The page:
With nearly 14,000 affordable housing covenants set to expire by 2020, and 1,000 new residents moving to Washington, D.C., each month, the city’s “Housing Preservation Strike Force” released a set of recommendations Wednesday for preserving the district’s existing affordable housing. That includes the ambitious goal of maintaining as affordable 100 percent of units currently receiving federal or city subsidy.
The committee — made up of 18 members from city agencies, law firms, community organizations and the D.C. council — also recommended creating a Preservation Unit within city government to focus on the issue and a public-private preservation fund to leverage outside investment. Other programs would focus on renovating small buildings, providing rental assistance to allow seniors to age in place, and allowing the district to transfer ownership of properties at risk of losing their affordable units to developers who agree to maintain affordability. Regulations for the latter program will be proposed this fall.
With D.C.’s low-cost units dropping precipitously, the strike force recommended all suggestions be implemented immediately. According to the D.C. Office of Planning, between 2009 and 2014, almost 9,500 rental units became unaffordable to households earning 60 percent or less of area median income. During that same period, the overall number of rental units in the district increased by 30,000. That means even as housing production boomed, affordable units decreased by 11 percent.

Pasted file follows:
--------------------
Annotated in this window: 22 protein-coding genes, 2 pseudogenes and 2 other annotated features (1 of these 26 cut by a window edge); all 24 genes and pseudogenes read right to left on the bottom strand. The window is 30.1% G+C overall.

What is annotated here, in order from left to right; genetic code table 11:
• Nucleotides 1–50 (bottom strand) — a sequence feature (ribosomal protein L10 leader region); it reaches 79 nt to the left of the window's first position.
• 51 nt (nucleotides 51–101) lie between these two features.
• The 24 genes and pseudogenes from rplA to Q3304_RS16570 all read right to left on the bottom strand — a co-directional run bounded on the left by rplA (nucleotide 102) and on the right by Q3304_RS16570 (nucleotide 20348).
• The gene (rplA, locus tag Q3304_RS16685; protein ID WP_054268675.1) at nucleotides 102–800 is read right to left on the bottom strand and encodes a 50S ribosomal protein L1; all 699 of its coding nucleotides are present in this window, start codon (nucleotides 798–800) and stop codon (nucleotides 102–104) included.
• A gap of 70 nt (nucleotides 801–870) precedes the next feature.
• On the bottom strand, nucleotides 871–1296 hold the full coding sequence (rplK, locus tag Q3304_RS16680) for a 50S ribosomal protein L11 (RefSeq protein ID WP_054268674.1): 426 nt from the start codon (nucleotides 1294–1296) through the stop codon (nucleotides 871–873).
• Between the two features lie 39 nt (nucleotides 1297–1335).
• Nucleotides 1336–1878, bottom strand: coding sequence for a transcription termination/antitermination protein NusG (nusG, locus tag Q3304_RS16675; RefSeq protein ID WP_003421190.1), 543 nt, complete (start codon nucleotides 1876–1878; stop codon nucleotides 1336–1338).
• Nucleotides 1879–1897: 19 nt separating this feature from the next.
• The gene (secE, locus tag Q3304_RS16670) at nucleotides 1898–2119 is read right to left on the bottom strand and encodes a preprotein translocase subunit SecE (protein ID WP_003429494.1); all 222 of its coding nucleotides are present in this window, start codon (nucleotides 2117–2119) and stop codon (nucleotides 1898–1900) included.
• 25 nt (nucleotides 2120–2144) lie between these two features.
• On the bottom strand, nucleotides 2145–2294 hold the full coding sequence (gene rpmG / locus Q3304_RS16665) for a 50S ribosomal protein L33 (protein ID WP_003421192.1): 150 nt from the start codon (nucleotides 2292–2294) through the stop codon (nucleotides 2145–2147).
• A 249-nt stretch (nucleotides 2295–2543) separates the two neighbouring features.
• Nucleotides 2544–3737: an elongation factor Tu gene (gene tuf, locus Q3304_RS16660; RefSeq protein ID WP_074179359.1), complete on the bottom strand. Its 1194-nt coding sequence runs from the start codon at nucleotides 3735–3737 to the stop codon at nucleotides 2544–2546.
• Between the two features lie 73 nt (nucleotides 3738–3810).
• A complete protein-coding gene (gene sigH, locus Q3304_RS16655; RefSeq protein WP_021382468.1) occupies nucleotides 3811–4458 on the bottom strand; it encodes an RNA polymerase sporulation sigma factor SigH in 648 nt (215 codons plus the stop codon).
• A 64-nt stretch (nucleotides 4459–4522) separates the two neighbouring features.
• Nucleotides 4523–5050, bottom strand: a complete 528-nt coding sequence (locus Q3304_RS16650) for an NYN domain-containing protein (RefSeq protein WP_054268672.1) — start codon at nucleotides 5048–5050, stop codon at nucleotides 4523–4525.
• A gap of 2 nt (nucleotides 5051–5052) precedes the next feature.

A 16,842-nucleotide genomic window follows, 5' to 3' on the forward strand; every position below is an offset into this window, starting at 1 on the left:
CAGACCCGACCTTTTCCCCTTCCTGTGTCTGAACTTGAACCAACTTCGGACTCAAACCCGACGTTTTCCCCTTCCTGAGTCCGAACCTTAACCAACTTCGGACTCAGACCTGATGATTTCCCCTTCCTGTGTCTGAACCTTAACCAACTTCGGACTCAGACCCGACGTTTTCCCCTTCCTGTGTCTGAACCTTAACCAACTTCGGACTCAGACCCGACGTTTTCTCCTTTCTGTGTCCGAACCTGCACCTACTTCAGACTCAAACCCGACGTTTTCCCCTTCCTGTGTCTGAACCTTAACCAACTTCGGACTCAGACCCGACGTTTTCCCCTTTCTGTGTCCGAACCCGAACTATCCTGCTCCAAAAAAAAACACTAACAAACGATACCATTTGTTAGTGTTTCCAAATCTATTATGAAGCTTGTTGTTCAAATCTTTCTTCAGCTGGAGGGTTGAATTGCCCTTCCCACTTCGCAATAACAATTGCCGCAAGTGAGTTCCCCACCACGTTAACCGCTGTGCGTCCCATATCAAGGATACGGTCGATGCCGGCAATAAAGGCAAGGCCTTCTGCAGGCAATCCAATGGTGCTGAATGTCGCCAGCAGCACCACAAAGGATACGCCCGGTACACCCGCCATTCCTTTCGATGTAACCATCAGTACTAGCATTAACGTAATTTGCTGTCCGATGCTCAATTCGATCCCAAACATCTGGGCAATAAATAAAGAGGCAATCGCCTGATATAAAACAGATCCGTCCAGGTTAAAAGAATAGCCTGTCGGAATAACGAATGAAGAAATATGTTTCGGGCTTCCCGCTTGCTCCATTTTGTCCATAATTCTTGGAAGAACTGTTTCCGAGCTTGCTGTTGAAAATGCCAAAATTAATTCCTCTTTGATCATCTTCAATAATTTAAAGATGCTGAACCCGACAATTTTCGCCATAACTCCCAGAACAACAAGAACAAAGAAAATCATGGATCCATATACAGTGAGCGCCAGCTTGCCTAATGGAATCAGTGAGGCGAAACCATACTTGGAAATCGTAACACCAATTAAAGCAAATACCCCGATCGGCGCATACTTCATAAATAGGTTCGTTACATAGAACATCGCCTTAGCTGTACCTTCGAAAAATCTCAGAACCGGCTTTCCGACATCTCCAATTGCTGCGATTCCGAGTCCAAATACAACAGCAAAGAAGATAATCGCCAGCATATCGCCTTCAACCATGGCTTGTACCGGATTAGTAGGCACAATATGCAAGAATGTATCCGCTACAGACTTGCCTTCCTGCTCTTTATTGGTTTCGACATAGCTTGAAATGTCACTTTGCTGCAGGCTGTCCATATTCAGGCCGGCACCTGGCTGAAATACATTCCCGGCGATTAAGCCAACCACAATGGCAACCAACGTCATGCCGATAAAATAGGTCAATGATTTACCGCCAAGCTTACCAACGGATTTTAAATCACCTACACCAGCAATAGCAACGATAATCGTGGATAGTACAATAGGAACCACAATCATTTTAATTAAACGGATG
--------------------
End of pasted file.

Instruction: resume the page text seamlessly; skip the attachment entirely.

The crux of the recommendations is the Preservation Unit, which would monitor opportunities to maintain subsidized or naturally affordable units within reach of low-income households. The agency would collect data on existing rentals across the city and monitor the Tenant Opportunity to Purchase Act, which gives renters the right to buy the properties where they reside through tenant associations. Staffing the unit will begin in 2017.
That unit would also provide the seed money for the preservation fund, which would offer loans to nonprofit developers and tenant associations to acquire and redevelop properties. The rest of the money in that fund would come from private sources “to increase the impact of public funding” and “put additional ‘eyes’ on the deals and properties being considered,” according to the report. The Department of Housing and Community Development has already set aside $10 million for affordable housing preservation for FY2017.
“The Strike Force developed a plan that will take Washington, D.C., to the next level in its housing preservation strategy and I am pleased to say that the District is already acting to turn the plan’s recommendations into reality,” said Mayor Muriel Bowser in a statement. She has committed $100 million annually to the city’s Housing Production Trust Fund, a number the city claims is the highest in the country.
At a Wednesday press conference, Bowser also announced 13 projects that will receive LIHTC and other public funds to build or preserve more than 1,200 units in the District.
Jen Kinney is a freelance writer and documentary photographer. Her work has also appeared in Philadelphia Magazine, High Country News online, and the Anchorage Press. She is currently a student of radio production at the Salt Institute of Documentary Studies. See her work at jakinney.com.